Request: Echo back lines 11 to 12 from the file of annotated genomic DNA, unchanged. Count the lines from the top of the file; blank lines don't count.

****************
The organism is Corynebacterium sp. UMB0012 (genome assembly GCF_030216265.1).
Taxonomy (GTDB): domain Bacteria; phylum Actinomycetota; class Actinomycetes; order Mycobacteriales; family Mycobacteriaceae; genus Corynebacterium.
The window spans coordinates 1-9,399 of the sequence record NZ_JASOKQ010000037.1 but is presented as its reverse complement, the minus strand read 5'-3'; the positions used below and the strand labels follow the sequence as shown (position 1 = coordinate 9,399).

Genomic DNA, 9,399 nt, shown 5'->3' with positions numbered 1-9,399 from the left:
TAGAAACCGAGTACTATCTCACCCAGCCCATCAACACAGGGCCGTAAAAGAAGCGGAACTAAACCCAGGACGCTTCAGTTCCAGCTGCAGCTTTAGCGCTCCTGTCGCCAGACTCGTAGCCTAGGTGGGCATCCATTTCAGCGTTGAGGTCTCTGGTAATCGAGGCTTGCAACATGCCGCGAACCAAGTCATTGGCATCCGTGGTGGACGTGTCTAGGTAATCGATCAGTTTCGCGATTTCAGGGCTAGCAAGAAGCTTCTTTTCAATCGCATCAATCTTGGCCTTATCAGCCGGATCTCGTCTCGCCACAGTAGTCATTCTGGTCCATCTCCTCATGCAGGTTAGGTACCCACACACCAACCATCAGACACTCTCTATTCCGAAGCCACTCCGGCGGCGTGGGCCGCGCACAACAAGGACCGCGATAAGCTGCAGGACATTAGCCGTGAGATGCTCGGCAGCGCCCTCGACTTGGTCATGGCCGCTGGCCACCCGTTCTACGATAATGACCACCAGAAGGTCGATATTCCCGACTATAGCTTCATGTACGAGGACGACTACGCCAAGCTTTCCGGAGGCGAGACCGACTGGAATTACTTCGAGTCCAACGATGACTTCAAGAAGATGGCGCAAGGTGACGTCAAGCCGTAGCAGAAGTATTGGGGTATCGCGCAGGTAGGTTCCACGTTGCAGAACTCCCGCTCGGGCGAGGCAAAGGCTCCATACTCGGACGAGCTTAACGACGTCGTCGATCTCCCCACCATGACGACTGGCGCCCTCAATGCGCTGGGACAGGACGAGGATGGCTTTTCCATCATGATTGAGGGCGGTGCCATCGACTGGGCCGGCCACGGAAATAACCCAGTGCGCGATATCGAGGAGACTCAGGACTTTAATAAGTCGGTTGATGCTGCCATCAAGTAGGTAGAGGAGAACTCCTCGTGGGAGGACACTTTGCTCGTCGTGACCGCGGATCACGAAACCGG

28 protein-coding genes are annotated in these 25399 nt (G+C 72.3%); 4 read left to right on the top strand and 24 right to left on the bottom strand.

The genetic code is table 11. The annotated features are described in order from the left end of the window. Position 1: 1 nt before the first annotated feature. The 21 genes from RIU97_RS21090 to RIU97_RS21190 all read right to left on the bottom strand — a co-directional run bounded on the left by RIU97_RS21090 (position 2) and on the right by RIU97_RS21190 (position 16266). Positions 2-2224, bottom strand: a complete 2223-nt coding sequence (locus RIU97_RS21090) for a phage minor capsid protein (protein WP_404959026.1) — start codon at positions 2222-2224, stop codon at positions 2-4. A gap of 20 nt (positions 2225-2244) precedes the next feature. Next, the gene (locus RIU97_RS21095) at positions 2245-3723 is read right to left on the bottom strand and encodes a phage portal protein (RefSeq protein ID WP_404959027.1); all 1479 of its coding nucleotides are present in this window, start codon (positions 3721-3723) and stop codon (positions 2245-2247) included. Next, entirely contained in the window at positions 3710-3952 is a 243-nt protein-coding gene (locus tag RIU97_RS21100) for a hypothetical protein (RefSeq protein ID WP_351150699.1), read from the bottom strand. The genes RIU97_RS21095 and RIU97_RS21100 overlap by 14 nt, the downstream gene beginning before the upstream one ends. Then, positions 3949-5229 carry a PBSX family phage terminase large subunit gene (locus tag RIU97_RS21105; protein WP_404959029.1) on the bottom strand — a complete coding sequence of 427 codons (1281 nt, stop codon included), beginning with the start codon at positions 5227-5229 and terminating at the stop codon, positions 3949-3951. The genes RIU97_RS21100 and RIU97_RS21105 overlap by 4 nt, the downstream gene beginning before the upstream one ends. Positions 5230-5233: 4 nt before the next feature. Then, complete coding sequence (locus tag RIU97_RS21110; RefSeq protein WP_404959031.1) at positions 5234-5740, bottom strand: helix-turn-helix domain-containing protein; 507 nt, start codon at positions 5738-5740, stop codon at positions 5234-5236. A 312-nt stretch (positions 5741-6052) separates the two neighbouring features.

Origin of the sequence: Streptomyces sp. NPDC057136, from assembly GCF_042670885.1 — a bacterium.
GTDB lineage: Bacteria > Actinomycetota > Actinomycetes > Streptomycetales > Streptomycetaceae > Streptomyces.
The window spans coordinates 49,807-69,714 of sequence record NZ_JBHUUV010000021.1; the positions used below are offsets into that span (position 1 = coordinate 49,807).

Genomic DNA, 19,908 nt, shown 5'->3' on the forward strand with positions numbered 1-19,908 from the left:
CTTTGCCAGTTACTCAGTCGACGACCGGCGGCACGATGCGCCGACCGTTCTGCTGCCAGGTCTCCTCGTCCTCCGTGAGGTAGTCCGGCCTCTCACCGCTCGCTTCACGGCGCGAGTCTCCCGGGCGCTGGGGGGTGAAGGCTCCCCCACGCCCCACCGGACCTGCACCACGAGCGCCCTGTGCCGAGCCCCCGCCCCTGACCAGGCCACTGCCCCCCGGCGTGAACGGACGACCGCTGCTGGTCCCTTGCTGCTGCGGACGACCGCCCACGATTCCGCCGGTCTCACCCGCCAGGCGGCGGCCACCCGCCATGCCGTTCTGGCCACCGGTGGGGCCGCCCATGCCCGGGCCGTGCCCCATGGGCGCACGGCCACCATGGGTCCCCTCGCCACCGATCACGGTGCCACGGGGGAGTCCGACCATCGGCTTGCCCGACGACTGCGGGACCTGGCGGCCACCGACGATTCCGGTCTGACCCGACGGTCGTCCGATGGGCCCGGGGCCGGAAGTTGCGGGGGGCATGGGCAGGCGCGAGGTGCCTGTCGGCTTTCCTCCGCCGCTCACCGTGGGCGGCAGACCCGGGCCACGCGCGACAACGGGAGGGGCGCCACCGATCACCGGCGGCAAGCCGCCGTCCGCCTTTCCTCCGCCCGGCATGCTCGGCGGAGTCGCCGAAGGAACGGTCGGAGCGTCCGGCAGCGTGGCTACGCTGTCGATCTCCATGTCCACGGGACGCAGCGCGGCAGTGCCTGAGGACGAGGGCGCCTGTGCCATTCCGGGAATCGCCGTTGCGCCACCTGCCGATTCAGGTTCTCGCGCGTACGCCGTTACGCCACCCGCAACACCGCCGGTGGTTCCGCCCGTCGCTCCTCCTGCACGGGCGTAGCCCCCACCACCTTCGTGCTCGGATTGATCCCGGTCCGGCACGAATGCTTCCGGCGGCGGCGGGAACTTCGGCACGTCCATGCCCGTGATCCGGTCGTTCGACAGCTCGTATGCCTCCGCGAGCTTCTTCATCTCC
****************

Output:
Genomic DNA, 19,908 nt, shown 5'->3' on the forward strand with positions numbered 1-19,908 from the left:
CTTTGCCAGTTACTCAGTCGACGACCGGCGGCACGATGCGCCGACCGTTCTGCTGCCAGGTCTCCTCGTCCTCCGTGAGGTAGTCCGGCCTCTCACCGCTCGCTTCACGGCGCGAGTCTCCCGGGCGCTGGGGGGTGAAGGCTCCCCCACGCCCCACCGGACCTGCACCACGAGCGCCCTGTGCCGAGCCCCCGCCCCTGACCAGGCCACTGCCCCCCGGCGTGAACGGACGACCGCTGCTGGTCCCTTGCTGCTGCGGACGACCGCCCACGATTCCGCCGGTCTCACCCGCCAGGCGGCGGCCACCCGCCATGCCGTTCTGGCCACCGGTGGGGCCGCCCATGCCCGGGCCGTGCCCCATGGGCGCACGGCCACCATGGGTCCCCTCGCCACCGATCACGGTGCCACGGGGGAGTCCGACCATCGGCTTGCCCGACGACTGCGGGACCTGGCGGCCACCGACGATTCCGGTCTGACCCGACGGTCGTCCGATGGGCCCGGGGCCGGAAGTTGCGGGGGGCATGGGCAGGCGCGAGGTGCCTGTCGGCTTTCCTCCGCCGCTCACCGTGGGCGGCAGACCCGGGCCACGCGCGACAACGGGAGGGGCGCCACCGATCACCGGCGGCAAGCCGCCGTCCGCCTTTCCTCCGCCCGGCATGCTCGGCGGAGTCGCCGAAGGAACGGTCGGAGCGTCCGGCAGCGTGGCTACGCTGTCGATCTCCATGTCCACGGGACGCAGCGCGGCAGTGCCTGAGGACGAGGGCGCCTGTGCCATTCCGGGAATCGCCGTTGCGCCACCTGCCGATTCAGGTTCTCGCGCGTACGCCGTTACGCCACCCGCAACACCGCCGGTGGTTCCGCCCGTCGCTCCTCCTGCACGGGCGTAGCCCCCACCACCTTCGTGCTCGGATTGATCCCGGTCCGGCACGAATGCTTCCGGCGGCGGCGGGAACTTCGGCACGTCCATGCCCGTGATCCGGTCGTTCGACAGCTCGTATGCCTCCGCGAGCTTCTTCATCTCC